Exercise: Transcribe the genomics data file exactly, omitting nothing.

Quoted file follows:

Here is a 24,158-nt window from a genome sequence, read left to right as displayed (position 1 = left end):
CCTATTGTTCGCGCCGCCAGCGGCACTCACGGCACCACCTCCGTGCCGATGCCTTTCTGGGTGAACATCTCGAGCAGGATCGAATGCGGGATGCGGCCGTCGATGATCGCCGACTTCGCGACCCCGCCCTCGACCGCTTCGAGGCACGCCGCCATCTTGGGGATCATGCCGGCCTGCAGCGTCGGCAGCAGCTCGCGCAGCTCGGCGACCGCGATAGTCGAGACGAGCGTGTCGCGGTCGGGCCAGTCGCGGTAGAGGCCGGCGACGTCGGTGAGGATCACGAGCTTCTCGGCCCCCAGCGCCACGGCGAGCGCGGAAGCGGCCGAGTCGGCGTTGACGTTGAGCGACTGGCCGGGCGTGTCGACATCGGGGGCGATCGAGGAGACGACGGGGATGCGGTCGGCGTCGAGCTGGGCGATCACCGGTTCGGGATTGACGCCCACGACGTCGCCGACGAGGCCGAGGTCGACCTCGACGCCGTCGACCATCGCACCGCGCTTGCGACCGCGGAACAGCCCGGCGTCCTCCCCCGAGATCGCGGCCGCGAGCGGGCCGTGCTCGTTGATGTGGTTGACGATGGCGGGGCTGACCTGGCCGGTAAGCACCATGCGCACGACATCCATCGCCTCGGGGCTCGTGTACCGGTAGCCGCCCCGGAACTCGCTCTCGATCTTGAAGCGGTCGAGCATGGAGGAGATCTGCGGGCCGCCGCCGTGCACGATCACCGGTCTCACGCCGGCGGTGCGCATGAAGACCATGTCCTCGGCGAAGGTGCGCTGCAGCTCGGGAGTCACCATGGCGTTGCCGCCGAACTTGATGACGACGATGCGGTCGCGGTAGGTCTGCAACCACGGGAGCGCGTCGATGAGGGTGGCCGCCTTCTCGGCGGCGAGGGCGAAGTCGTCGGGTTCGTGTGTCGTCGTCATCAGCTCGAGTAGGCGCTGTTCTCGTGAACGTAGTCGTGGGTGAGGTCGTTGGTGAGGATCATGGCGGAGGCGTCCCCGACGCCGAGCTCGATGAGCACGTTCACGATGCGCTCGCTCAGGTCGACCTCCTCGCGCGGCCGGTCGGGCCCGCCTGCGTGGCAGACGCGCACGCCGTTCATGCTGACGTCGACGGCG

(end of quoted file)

Here is a 24,158-nt window from a genome sequence, read left to right as displayed (position 1 = left end):
CCTATTGTTCGCGCCGCCAGCGGCACTCACGGCACCACCTCCGTGCCGATGCCTTTCTGGGTGAACATCTCGAGCAGGATCGAATGCGGGATGCGGCCGTCGATGATCGCCGACTTCGCGACCCCGCCCTCGACCGCTTCGAGGCACGCCGCCATCTTGGGGATCATGCCGGCCTGCAGCGTCGGCAGCAGCTCGCGCAGCTCGGCGACCGCGATAGTCGAGACGAGCGTGTCGCGGTCGGGCCAGTCGCGGTAGAGGCCGGCGACGTCGGTGAGGATCACGAGCTTCTCGGCCCCCAGCGCCACGGCGAGCGCGGAAGCGGCCGAGTCGGCGTTGACGTTGAGCGACTGGCCGGGCGTGTCGACATCGGGGGCGATCGAGGAGACGACGGGGATGCGGTCGGCGTCGAGCTGGGCGATCACCGGTTCGGGATTGACGCCCACGACGTCGCCGACGAGGCCGAGGTCGACCTCGACGCCGTCGACCATCGCACCGCGCTTGCGACCGCGGAACAGCCCGGCGTCCTCCCCCGAGATCGCGGCCGCGAGCGGGCCGTGCTCGTTGATGTGGTTGACGATGGCGGGGCTGACCTGGCCGGTAAGCACCATGCGCACGACATCCATCGCCTCGGGGCTCGTGTACCGGTAGCCGCCCCGGAACTCGCTCTCGATCTTGAAGCGGTCGAGCATGGAGGAGATCTGCGGGCCGCCGCCGTGCACGATCACCGGTCTCACGCCGGCGGTGCGCATGAAGACCATGTCCTCGGCGAAGGTGCGCTGCAGCTCGGGAGTCACCATGGCGTTGCCGCCGAACTTGATGACGACGATGCGGTCGCGGTAGGTCTGCAACCACGGGAGCGCGTCGATGAGGGTGGCCGCCTTCTCGGCGGCGAGGGCGAAGTCGTCGGGTTCGTGTGTCGTCGTCATCAGCTCGAGTAGGCGCTGTTCTCGTGAACGTAGTCGTGGGTGAGGTCGTTGGTGAGGATCATGGCGGAGGCGTCCCCGACGCCGAGCTCGATGAGCACGTTCACGATGCGCTCGCTCAGGTCGACCTCCTCGCGCGGCCGGTCGGGCCCGCCTGCGTGGCAGACGCGCACGCCGTTCATGCTGACGTCGACGGCG